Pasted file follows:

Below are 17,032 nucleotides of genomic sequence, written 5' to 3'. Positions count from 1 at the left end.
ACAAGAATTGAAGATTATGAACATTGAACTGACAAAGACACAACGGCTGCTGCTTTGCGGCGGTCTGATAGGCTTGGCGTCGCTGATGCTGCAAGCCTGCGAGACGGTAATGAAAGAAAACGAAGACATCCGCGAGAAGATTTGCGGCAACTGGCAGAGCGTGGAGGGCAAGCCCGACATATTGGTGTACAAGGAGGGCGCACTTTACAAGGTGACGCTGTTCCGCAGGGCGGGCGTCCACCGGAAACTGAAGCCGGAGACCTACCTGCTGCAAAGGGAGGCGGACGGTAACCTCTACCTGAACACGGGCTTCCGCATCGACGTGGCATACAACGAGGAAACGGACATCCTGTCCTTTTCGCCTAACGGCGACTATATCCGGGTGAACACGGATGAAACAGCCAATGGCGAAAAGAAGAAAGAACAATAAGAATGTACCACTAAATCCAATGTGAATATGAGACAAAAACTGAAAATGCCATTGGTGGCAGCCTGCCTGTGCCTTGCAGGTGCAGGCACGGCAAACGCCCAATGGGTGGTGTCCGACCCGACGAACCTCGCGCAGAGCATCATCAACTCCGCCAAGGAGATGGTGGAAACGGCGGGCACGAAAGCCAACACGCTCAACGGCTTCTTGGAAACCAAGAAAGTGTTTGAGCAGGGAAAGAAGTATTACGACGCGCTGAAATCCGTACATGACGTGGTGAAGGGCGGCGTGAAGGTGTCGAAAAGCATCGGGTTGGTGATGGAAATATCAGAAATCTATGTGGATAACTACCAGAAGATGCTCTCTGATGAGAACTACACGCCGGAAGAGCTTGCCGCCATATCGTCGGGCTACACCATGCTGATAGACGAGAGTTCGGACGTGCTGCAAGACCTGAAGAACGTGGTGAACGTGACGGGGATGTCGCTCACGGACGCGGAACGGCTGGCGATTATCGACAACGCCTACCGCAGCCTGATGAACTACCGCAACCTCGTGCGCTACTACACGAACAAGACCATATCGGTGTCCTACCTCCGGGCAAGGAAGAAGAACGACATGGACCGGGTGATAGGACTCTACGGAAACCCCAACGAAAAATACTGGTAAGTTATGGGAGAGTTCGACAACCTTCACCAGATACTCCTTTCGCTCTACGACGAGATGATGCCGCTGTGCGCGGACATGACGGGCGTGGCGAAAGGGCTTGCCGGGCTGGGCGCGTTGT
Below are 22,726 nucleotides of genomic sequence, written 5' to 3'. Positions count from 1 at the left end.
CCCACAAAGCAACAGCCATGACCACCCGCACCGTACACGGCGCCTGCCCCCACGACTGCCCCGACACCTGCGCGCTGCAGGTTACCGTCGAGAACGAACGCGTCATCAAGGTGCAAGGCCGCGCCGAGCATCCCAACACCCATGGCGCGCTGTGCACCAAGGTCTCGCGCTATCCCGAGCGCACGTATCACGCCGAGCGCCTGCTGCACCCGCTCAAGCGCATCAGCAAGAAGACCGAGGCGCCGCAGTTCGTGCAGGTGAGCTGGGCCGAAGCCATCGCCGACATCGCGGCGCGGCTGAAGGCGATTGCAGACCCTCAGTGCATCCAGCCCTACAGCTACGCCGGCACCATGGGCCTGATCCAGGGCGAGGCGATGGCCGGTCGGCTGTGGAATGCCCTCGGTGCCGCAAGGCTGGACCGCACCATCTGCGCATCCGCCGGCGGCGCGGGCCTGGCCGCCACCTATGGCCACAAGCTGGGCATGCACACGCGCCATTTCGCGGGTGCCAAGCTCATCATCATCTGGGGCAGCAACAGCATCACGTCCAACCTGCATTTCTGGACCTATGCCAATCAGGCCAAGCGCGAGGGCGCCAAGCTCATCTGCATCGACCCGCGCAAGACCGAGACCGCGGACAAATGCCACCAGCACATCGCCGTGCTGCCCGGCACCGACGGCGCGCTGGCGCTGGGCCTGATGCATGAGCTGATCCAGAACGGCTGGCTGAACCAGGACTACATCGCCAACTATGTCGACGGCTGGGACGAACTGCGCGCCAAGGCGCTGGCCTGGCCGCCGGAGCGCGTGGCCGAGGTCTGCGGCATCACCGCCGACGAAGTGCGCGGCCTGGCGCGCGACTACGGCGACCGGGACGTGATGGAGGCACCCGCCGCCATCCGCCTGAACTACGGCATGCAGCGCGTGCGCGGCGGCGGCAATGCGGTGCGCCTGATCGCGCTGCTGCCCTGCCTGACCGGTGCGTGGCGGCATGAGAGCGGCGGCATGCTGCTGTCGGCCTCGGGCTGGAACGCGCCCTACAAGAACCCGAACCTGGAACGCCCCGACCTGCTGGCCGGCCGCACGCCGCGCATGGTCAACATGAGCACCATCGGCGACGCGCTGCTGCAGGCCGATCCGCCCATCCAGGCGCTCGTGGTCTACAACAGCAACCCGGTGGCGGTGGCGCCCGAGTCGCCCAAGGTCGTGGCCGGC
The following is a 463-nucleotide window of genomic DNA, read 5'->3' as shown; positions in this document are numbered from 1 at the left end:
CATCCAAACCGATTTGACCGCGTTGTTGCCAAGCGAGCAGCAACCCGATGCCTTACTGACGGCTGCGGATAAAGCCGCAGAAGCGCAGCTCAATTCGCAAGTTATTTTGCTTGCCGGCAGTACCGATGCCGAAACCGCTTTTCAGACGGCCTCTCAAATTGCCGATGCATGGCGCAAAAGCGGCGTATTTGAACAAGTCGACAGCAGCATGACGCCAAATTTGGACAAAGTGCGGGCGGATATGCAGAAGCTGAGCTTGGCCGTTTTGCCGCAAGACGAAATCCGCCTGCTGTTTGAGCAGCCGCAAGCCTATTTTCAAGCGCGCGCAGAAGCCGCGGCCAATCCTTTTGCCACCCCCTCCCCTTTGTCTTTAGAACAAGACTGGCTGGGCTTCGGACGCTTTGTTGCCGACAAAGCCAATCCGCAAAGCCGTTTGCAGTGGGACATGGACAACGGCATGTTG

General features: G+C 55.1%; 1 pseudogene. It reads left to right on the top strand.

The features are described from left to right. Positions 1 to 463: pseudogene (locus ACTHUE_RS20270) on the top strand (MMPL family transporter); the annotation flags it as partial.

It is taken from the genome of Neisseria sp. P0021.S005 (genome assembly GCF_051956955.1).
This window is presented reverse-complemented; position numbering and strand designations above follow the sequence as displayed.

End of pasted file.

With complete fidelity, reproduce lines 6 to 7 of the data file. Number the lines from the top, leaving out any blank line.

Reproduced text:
CATCCAAACCGATTTGACCGCGTTGTTGCCAAGCGAGCAGCAACCCGATGCCTTACTGACGGCTGCGGATAAAGCCGCAGAAGCGCAGCTCAATTCGCAAGTTATTTTGCTTGCCGGCAGTACCGATGCCGAAACCGCTTTTCAGACGGCCTCTCAAATTGCCGATGCATGGCGCAAAAGCGGCGTATTTGAACAAGTCGACAGCAGCATGACGCCAAATTTGGACAAAGTGCGGGCGGATATGCAGAAGCTGAGCTTGGCCGTTTTGCCGCAAGACGAAATCCGCCTGCTGTTTGAGCAGCCGCAAGCCTATTTTCAAGCGCGCGCAGAAGCCGCGGCCAATCCTTTTGCCACCCCCTCCCCTTTGTCTTTAGAACAAGACTGGCTGGGCTTCGGACGCTTTGTTGCCGACAAAGCCAATCCGCAAAGCCGTTTGCAGTGGGACATGGACAACGGCATGTTG

General features: G+C 55.1%; 1 pseudogene. It reads left to right on the top strand.